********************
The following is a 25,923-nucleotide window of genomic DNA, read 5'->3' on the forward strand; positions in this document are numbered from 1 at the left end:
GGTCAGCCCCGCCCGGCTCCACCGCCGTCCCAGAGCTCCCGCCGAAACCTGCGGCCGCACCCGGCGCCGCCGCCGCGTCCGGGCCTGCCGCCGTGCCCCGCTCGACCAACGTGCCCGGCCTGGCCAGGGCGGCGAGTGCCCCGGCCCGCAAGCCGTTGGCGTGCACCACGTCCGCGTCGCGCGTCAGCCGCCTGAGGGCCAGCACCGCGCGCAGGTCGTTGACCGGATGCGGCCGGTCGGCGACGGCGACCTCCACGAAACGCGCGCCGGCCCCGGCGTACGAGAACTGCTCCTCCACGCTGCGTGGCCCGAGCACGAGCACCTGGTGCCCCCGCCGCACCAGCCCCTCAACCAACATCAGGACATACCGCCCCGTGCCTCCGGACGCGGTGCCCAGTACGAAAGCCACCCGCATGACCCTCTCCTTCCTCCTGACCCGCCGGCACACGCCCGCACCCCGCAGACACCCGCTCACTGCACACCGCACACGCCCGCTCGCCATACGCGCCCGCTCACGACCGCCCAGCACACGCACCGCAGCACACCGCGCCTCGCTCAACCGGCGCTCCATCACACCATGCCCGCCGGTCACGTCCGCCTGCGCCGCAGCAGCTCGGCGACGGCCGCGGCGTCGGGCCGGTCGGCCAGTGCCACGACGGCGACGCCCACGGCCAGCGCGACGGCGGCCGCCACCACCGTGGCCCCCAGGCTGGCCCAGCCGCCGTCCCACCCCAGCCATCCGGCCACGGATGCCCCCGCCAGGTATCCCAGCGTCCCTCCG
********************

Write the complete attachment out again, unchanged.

The following is a 25,923-nucleotide window of genomic DNA, read 5'->3' on the forward strand; positions in this document are numbered from 1 at the left end:
GGTCAGCCCCGCCCGGCTCCACCGCCGTCCCAGAGCTCCCGCCGAAACCTGCGGCCGCACCCGGCGCCGCCGCCGCGTCCGGGCCTGCCGCCGTGCCCCGCTCGACCAACGTGCCCGGCCTGGCCAGGGCGGCGAGTGCCCCGGCCCGCAAGCCGTTGGCGTGCACCACGTCCGCGTCGCGCGTCAGCCGCCTGAGGGCCAGCACCGCGCGCAGGTCGTTGACCGGATGCGGCCGGTCGGCGACGGCGACCTCCACGAAACGCGCGCCGGCCCCGGCGTACGAGAACTGCTCCTCCACGCTGCGTGGCCCGAGCACGAGCACCTGGTGCCCCCGCCGCACCAGCCCCTCAACCAACATCAGGACATACCGCCCCGTGCCTCCGGACGCGGTGCCCAGTACGAAAGCCACCCGCATGACCCTCTCCTTCCTCCTGACCCGCCGGCACACGCCCGCACCCCGCAGACACCCGCTCACTGCACACCGCACACGCCCGCTCGCCATACGCGCCCGCTCACGACCGCCCAGCACACGCACCGCAGCACACCGCGCCTCGCTCAACCGGCGCTCCATCACACCATGCCCGCCGGTCACGTCCGCCTGCGCCGCAGCAGCTCGGCGACGGCCGCGGCGTCGGGCCGGTCGGCCAGTGCCACGACGGCGACGCCCACGGCCAGCGCGACGGCGGCCGCCACCACCGTGGCCCCCAGGCTGGCCCAGCCGCCGTCCCACCCCAGCCATCCGGCCACGGATGCCCCCGCCAGGTATCCCAGCGTCCCTCCG